MOR GABRIEL, TURKEY —
Turkey is home to Syriac Christians, whose followers extend across the Middle East. In the 1990s, many Syriac Christians fled Turkey during years of fighting between the Turkish state and Kurdish rebels. In the last few years, they have been returning. But a series of court cases against the ancient monastery of Mor Gabriel, in southeastern Turkey, has put their return increasingly in doubt.
For 1,600 years, the bell at the Syriac Orthodox Mor Gabriel Monastery has called people to prayer. The ceremonies are conducted in Aramaic, a language spoken at the time of Christ.
Syriac Christian monks attend a service in Mor Gabriel monastery in southeastern Turkey.
The building and region around it have survived invasions by Persians, Arabs, Mongols, Kurds and Turks, going back more than 1,000 years.
But there is a relatively new battle. A ruling by Turkey's highest court in favor of the Turkish state over the monastery's land has cast doubt about its future, says the Mor Gabriel Foundation, which runs the monastery.
Christians have been living on these lands for thousands of years, said Kuryakos Ergun, the foundation's head. He doesn't know what to think of all the competing legal disputes because they are Syriac Christians.
According to Ergun, the court lost documents proving the ownership of the monastery land and the judges demanded witnesses of 120 years ago to prove the monastery's case.
The state has opened six more cases in the last four years. Another concern is a local state prosecutor investigation into whether the monastery was built on top of a mosque, even though the monastery was founded almost 200 years before the birth of the Prophet Muhammad.
Demands on the land have also been filed by neighboring Muslim villages like Yayvantepe. Ismail Erkal heads the village and warns the dispute with the monastery is getting increasingly tense.
At one time the Muslims and Christians were close and even attended each other's funerals, but now injustice is being done, Erkal said.
The controversy comes as Syriac Christians started returning - helping to rejuvenate the region, including the main town of Midyat, where the monastery in located.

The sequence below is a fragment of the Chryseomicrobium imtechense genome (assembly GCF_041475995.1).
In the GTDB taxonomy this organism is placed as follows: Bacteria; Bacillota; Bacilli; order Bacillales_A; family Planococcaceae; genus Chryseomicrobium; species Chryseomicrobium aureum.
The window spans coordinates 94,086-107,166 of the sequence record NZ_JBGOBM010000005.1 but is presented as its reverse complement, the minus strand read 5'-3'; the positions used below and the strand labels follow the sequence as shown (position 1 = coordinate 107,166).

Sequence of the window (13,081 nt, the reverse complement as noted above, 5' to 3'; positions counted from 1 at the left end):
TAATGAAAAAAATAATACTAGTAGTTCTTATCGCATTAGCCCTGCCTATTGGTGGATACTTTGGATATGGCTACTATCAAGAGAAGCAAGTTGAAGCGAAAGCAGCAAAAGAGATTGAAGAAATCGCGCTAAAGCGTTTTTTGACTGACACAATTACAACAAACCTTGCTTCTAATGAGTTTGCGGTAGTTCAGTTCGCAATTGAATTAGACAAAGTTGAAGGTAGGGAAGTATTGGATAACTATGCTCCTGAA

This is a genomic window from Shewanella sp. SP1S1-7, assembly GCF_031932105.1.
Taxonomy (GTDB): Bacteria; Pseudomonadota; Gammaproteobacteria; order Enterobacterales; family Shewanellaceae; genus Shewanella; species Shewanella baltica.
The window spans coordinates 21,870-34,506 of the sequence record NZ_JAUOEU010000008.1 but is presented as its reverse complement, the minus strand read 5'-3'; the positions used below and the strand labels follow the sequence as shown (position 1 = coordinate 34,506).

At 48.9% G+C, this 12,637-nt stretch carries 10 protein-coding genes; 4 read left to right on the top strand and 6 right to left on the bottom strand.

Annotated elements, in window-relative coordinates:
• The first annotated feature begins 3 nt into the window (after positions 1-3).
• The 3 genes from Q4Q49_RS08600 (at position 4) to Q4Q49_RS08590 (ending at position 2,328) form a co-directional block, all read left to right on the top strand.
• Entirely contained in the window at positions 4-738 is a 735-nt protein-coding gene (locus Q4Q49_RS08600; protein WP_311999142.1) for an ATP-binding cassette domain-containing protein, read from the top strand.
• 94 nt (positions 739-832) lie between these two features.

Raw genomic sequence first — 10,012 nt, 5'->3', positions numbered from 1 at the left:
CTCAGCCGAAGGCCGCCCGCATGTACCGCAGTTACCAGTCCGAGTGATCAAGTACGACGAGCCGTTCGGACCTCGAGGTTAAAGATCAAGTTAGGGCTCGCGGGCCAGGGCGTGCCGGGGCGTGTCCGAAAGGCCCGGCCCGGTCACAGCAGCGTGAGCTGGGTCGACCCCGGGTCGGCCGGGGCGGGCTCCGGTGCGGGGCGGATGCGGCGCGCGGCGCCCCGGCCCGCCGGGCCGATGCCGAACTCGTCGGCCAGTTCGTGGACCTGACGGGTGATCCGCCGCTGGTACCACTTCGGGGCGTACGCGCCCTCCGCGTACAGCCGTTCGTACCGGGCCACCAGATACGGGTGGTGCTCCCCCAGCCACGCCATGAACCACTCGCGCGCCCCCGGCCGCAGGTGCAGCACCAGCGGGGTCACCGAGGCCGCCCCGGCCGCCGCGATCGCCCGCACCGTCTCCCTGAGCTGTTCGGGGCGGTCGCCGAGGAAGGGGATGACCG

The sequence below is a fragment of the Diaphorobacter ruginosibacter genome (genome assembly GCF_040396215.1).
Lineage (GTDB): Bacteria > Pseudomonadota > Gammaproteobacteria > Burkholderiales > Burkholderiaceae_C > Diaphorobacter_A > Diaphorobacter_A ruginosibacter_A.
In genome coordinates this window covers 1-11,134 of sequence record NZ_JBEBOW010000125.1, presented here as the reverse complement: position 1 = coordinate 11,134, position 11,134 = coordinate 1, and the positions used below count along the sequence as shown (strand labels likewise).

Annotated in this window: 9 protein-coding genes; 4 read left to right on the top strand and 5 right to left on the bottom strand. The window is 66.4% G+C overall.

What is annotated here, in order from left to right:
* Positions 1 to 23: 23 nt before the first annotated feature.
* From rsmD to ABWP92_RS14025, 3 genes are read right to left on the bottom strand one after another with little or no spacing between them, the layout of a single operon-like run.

The overwhelming majority had fled to Europe and the United States during the 1990s at the height of the conflict between the state and Kurdish rebel group PKK that often saw them caught in the middle, according to local lawyer Rudi Sumer, who is defending the returning Christians facing legal challenges.
Surrounding villages tried to take over the land the Syriac Christians left behind when they fled, said Sumer, and now they are claiming ownership.
The village of Kafko is a test case for some Syriacs thinking about a return. Israil Demir and his family came back seven years ago. But with tension growing - and court cases - he is not sure he would make that decision today.
Demir said he brought his family back to set and example so the Syriac Christians would not vanish into history. But he said he is not sure if he would make that decision today.
At the monastery, there is growing frustration with the governing AK party, which officially has been promoting the return of Christians to the region. Religious rights are a key demand of the European Union, which Turkey is aspiring to join.
Questioning the government
Many Syriacs feel their legal problems are raising question marks over the government's intentions, said Isa Dogdu, an assistant to the monastery's bishop.
"They felt that something is not sincere in these developments On the one side they encourage [us] to come back or show signs of encouragement. But these court cases are a way maybe of discouraging people - a kind of intimidation."
Turkish President Abdullah Gul has promised to look into the ongoing controversy.
Turmoil in the region has caused ancient Christian populations to collapse. Until now, Turkey was bucking that trend but with the growing legal uncertainties, the future is more clouded than ever.